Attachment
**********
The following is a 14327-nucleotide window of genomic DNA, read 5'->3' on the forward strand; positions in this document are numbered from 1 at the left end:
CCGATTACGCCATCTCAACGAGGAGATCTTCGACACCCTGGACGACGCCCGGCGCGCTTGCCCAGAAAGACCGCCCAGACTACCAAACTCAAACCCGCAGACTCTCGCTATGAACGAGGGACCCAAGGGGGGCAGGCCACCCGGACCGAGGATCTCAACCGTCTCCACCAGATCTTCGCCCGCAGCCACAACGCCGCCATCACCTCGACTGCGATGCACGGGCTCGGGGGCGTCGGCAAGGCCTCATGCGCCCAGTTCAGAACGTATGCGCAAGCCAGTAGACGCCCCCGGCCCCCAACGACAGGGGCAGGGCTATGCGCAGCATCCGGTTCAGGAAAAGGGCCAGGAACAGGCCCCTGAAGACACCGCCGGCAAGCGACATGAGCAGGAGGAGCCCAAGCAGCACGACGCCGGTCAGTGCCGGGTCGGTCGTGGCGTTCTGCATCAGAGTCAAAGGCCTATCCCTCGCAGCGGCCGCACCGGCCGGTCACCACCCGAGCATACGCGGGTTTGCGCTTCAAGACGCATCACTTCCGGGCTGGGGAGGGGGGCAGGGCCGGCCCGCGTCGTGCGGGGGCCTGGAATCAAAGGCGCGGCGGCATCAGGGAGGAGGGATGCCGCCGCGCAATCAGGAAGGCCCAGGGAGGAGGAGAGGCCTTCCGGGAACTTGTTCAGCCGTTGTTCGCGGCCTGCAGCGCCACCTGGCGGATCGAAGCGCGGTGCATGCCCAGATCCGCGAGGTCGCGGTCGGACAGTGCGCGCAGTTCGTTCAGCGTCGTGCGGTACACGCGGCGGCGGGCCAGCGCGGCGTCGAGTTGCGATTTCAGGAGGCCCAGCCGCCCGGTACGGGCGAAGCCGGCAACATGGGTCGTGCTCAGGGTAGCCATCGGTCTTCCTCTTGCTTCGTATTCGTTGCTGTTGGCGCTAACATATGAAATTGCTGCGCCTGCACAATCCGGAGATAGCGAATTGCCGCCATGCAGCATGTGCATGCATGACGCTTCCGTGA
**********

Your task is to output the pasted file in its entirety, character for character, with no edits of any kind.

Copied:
The following is a 14327-nucleotide window of genomic DNA, read 5'->3' on the forward strand; positions in this document are numbered from 1 at the left end:
CCGATTACGCCATCTCAACGAGGAGATCTTCGACACCCTGGACGACGCCCGGCGCGCTTGCCCAGAAAGACCGCCCAGACTACCAAACTCAAACCCGCAGACTCTCGCTATGAACGAGGGACCCAAGGGGGGCAGGCCACCCGGACCGAGGATCTCAACCGTCTCCACCAGATCTTCGCCCGCAGCCACAACGCCGCCATCACCTCGACTGCGATGCACGGGCTCGGGGGCGTCGGCAAGGCCTCATGCGCCCAGTTCAGAACGTATGCGCAAGCCAGTAGACGCCCCCGGCCCCCAACGACAGGGGCAGGGCTATGCGCAGCATCCGGTTCAGGAAAAGGGCCAGGAACAGGCCCCTGAAGACACCGCCGGCAAGCGACATGAGCAGGAGGAGCCCAAGCAGCACGACGCCGGTCAGTGCCGGGTCGGTCGTGGCGTTCTGCATCAGAGTCAAAGGCCTATCCCTCGCAGCGGCCGCACCGGCCGGTCACCACCCGAGCATACGCGGGTTTGCGCTTCAAGACGCATCACTTCCGGGCTGGGGAGGGGGGCAGGGCCGGCCCGCGTCGTGCGGGGGCCTGGAATCAAAGGCGCGGCGGCATCAGGGAGGAGGGATGCCGCCGCGCAATCAGGAAGGCCCAGGGAGGAGGAGAGGCCTTCCGGGAACTTGTTCAGCCGTTGTTCGCGGCCTGCAGCGCCACCTGGCGGATCGAAGCGCGGTGCATGCCCAGATCCGCGAGGTCGCGGTCGGACAGTGCGCGCAGTTCGTTCAGCGTCGTGCGGTACACGCGGCGGCGGGCCAGCGCGGCGTCGAGTTGCGATTTCAGGAGGCCCAGCCGCCCGGTACGGGCGAAGCCGGCAACATGGGTCGTGCTCAGGGTAGCCATCGGTCTTCCTCTTGCTTCGTATTCGTTGCTGTTGGCGCTAACATATGAAATTGCTGCGCCTGCACAATCCGGAGATAGCGAATTGCCGCCATGCAGCATGTGCATGCATGACGCTTCCGTGA